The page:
Most drivers at the Nashville Fairgrounds Speedway hail from Middle Tennessee - many from Wilson County.

The future of Nashville Fairgrounds Speedway hangs in the balance of ongoing management negotiations, and Wilson County racers are following developments with vested interest.

“I hope the deal goes through,” says Lebanon’s Scott Fetcho, a former Fairgrounds driver whose son Dylan is the defending track champion.

“It think it would be good for local racing.”

“The deal” is a bid by Speedway Motorsports Inc. (SMI) to assume management of the track. SMI would assign a Bristol Speedway management team to operate the track, with a promise to invest millions of dollars in upgrades.

Mt. Juliet driver William Hale questions how much longer the track can exist under its current format.

“We run only eight races a year, with big gaps in the schedule, and it’s hard to maintain interest and support,” he says. “I think an SMI takeover may be our only hope.”

The Fairgrounds facility, the second-oldest continually operating track in the country, is owned by Metro Nashville.

The SMI proposal has the endorsement of Nashville Mayor John Cooper and most councilmen.

However, the deal is opposed by a neighborhood group that claims more racing will mean more noise and traffic.

But, as has been pointed out, the track has been operating since 1958. Anyone who has moved into the neighborhood since then knew they were moving next to a race track, and should have no complaints.

Two high-profile NASCAR personalities – driver Chase Elliott and TV commentator Dale Earnhardt Jr. -- are lobbying hard for the SMI takeover, which could include the addition of a NASCAR Cup race at some point.

Elliott, the defending Cup Series champion who ran (and won) the SRX Series race at the Fairgrounds last Saturday before a crowd of over 15,000, was still gushing about it at the next day’s race in New Hampshire:

“The atmosphere was unbelievable,” said Elliott, who was joined in the Fairgrounds lineup by such racing superstars as his dad Bill Elliott, Tony Stewart and Indy 500 champ Helio Castroneves.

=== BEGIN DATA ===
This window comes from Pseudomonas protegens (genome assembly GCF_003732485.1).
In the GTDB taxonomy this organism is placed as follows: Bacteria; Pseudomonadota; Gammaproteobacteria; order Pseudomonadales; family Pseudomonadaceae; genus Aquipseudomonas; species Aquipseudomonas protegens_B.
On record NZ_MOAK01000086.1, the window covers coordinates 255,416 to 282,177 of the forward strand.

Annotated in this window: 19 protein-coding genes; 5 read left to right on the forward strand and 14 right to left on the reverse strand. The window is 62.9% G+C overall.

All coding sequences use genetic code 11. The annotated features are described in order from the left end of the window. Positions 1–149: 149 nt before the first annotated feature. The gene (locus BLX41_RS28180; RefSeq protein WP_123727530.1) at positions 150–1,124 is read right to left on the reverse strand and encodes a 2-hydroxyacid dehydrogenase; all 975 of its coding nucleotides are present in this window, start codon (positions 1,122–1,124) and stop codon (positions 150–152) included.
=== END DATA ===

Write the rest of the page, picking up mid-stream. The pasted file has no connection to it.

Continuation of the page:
“I wish all of you had been there to see it,” Elliott said. “It was nuts. That’s where we belong. The energy is right there.”

Earnhardt, perhaps the sport’s most influential personality, has long called for a NASCAR return to Fairgrounds Speedway where two Cup races were held annually until 1984.

“It’s a great track with a rich history,” Earnhardt says. “We ought to be racing there again.”

Earnhardt says Nashville Superspeedway in Gladeville could keep its annual Cup race, with a second one run at the Fairgrounds.

NASCAR has indicated it is open to the idea.

Several of the track’s top drivers come from Wilson County.

In addition to Fetcho and Hale, Hunter Wright and Chase Johnson are among the area’s hot young racers, and veteran Bennie Hamlett is one of the track’s most popular drivers.

While some drivers like Hale question whether the track – and local race teams -- can survive without the SMI takeover, Scott Fetcho believes it can.

“For us, eight local races is plenty,” he says. “It gives us a chance to run other tracks. This year, for example, we’ll run five races at Pensacola, two at Montgomery (Ala.), one in Kentucky and four Legends races at Atlanta. That’s a pretty full plate.”

But he realizes some teams don’t have the resources for such extensive travel.

“Being the defending champion helps,” Fetcho says. “But I know other teams aren’t so fortunate. I want what’s best for everyone.”